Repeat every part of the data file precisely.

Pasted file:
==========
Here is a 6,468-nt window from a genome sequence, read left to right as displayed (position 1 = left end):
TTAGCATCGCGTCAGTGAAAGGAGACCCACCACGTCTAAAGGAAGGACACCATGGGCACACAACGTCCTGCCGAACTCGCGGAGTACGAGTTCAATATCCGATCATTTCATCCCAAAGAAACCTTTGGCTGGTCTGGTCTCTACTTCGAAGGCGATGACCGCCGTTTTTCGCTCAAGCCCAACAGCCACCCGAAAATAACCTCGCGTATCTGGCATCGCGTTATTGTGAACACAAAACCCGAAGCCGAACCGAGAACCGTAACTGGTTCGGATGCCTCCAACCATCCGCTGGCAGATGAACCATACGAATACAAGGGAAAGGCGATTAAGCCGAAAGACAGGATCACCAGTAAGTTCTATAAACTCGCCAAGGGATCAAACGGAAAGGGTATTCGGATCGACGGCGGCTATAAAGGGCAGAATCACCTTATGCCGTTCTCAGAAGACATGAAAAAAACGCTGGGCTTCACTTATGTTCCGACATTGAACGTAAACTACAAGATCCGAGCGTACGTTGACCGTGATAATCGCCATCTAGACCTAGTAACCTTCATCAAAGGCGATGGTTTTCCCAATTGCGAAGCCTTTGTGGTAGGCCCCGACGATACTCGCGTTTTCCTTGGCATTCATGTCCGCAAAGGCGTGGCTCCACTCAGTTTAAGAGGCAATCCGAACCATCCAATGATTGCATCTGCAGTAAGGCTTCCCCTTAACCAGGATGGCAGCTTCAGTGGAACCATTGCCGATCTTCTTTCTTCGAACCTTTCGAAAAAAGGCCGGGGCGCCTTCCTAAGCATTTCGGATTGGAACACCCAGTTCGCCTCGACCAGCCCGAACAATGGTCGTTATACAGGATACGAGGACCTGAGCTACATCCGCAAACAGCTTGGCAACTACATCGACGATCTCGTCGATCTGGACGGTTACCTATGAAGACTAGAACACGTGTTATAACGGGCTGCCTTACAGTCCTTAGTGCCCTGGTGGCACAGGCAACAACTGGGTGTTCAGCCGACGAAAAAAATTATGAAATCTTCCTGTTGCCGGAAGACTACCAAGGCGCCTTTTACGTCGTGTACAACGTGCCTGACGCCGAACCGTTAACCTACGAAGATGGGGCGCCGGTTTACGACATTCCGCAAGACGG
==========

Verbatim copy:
Here is a 6,468-nt window from a genome sequence, read left to right as displayed (position 1 = left end):
TTAGCATCGCGTCAGTGAAAGGAGACCCACCACGTCTAAAGGAAGGACACCATGGGCACACAACGTCCTGCCGAACTCGCGGAGTACGAGTTCAATATCCGATCATTTCATCCCAAAGAAACCTTTGGCTGGTCTGGTCTCTACTTCGAAGGCGATGACCGCCGTTTTTCGCTCAAGCCCAACAGCCACCCGAAAATAACCTCGCGTATCTGGCATCGCGTTATTGTGAACACAAAACCCGAAGCCGAACCGAGAACCGTAACTGGTTCGGATGCCTCCAACCATCCGCTGGCAGATGAACCATACGAATACAAGGGAAAGGCGATTAAGCCGAAAGACAGGATCACCAGTAAGTTCTATAAACTCGCCAAGGGATCAAACGGAAAGGGTATTCGGATCGACGGCGGCTATAAAGGGCAGAATCACCTTATGCCGTTCTCAGAAGACATGAAAAAAACGCTGGGCTTCACTTATGTTCCGACATTGAACGTAAACTACAAGATCCGAGCGTACGTTGACCGTGATAATCGCCATCTAGACCTAGTAACCTTCATCAAAGGCGATGGTTTTCCCAATTGCGAAGCCTTTGTGGTAGGCCCCGACGATACTCGCGTTTTCCTTGGCATTCATGTCCGCAAAGGCGTGGCTCCACTCAGTTTAAGAGGCAATCCGAACCATCCAATGATTGCATCTGCAGTAAGGCTTCCCCTTAACCAGGATGGCAGCTTCAGTGGAACCATTGCCGATCTTCTTTCTTCGAACCTTTCGAAAAAAGGCCGGGGCGCCTTCCTAAGCATTTCGGATTGGAACACCCAGTTCGCCTCGACCAGCCCGAACAATGGTCGTTATACAGGATACGAGGACCTGAGCTACATCCGCAAACAGCTTGGCAACTACATCGACGATCTCGTCGATCTGGACGGTTACCTATGAAGACTAGAACACGTGTTATAACGGGCTGCCTTACAGTCCTTAGTGCCCTGGTGGCACAGGCAACAACTGGGTGTTCAGCCGACGAAAAAAATTATGAAATCTTCCTGTTGCCGGAAGACTACCAAGGCGCCTTTTACGTCGTGTACAACGTGCCTGACGCCGAACCGTTAACCTACGAAGATGGGGCGCCGGTTTACGACATTCCGCAAGACGG